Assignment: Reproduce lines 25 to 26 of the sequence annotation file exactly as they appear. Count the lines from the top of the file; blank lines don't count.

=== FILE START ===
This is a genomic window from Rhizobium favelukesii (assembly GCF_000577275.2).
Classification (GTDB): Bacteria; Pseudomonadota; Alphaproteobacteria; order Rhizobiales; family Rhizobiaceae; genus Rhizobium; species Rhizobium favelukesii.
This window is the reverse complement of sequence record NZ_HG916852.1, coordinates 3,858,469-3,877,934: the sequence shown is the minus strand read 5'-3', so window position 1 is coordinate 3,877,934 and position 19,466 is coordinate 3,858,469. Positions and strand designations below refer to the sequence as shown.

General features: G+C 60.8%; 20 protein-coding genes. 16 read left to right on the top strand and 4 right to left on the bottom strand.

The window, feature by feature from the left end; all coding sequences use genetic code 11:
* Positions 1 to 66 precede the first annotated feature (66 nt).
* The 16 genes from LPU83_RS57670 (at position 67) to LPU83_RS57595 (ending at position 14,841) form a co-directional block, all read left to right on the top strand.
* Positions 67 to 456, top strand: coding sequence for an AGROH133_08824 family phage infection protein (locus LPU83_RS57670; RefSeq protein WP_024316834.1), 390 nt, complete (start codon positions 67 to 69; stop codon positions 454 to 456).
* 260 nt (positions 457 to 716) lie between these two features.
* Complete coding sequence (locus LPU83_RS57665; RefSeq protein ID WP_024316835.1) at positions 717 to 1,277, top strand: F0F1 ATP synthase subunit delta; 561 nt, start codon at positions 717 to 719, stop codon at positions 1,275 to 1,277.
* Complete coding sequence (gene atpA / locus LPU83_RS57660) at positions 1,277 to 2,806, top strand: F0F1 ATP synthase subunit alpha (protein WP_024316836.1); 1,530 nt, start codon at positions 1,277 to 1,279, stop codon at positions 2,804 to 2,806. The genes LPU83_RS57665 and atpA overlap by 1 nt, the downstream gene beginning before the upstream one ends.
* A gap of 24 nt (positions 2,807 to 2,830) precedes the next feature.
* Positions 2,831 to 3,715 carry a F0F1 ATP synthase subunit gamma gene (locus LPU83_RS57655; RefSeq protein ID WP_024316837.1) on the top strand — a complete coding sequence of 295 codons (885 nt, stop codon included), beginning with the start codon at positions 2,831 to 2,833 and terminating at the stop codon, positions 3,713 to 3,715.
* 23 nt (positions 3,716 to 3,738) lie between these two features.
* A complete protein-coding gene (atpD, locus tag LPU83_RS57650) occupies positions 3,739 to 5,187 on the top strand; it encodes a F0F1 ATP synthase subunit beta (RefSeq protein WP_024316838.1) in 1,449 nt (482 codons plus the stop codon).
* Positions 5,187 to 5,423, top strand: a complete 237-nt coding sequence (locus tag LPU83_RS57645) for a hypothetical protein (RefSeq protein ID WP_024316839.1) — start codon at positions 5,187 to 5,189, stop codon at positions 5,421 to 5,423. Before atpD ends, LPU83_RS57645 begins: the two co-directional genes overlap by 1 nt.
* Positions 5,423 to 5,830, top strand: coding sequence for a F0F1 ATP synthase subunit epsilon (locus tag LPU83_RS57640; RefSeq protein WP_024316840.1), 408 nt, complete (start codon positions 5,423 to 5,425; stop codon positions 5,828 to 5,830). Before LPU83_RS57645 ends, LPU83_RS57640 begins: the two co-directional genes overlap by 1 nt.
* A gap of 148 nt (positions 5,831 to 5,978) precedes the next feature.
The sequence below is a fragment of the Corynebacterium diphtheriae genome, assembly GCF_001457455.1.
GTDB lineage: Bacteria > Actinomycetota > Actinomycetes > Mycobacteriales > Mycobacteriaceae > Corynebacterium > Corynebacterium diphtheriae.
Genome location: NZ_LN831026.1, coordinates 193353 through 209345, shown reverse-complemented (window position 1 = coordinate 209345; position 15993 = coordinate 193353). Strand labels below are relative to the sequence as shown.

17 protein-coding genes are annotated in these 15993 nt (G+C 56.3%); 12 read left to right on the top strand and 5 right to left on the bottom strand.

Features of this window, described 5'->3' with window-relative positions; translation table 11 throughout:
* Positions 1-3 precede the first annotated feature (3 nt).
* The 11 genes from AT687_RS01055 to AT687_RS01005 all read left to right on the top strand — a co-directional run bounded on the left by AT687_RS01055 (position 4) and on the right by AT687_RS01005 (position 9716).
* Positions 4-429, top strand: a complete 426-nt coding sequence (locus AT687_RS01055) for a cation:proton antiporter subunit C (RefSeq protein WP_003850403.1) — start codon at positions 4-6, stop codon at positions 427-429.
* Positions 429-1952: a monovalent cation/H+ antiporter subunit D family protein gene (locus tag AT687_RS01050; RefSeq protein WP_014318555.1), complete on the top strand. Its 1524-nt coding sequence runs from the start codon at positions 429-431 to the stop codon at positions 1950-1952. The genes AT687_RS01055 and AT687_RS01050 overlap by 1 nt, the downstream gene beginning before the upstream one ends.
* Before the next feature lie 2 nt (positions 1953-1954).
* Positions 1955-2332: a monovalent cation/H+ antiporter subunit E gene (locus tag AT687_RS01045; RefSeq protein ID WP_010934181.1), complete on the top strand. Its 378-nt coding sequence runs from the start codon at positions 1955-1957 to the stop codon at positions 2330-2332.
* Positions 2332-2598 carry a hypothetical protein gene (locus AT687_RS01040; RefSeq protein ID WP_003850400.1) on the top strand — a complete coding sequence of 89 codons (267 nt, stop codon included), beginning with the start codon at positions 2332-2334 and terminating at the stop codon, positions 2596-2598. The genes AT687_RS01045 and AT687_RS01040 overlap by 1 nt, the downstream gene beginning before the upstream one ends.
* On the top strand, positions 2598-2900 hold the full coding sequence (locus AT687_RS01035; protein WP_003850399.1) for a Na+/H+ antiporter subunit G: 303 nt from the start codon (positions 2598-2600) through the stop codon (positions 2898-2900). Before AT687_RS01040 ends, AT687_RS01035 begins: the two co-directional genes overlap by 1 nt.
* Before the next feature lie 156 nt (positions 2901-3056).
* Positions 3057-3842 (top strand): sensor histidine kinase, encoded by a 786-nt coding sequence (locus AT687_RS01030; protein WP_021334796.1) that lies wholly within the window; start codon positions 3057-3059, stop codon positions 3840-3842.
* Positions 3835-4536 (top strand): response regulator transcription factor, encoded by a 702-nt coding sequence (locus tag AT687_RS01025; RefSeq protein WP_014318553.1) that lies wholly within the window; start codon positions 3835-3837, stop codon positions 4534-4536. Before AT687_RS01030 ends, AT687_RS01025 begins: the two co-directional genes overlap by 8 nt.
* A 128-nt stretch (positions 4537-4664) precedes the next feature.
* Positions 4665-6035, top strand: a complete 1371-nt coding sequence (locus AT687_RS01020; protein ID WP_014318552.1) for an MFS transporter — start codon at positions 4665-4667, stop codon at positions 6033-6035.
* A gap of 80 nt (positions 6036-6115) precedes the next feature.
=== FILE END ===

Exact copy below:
* The 11 genes from AT687_RS01055 to AT687_RS01005 all read left to right on the top strand — a co-directional run bounded on the left by AT687_RS01055 (position 4) and on the right by AT687_RS01005 (position 9716).
* Positions 4-429, top strand: a complete 426-nt coding sequence (locus AT687_RS01055) for a cation:proton antiporter subunit C (RefSeq protein WP_003850403.1) — start codon at positions 4-6, stop codon at positions 427-429.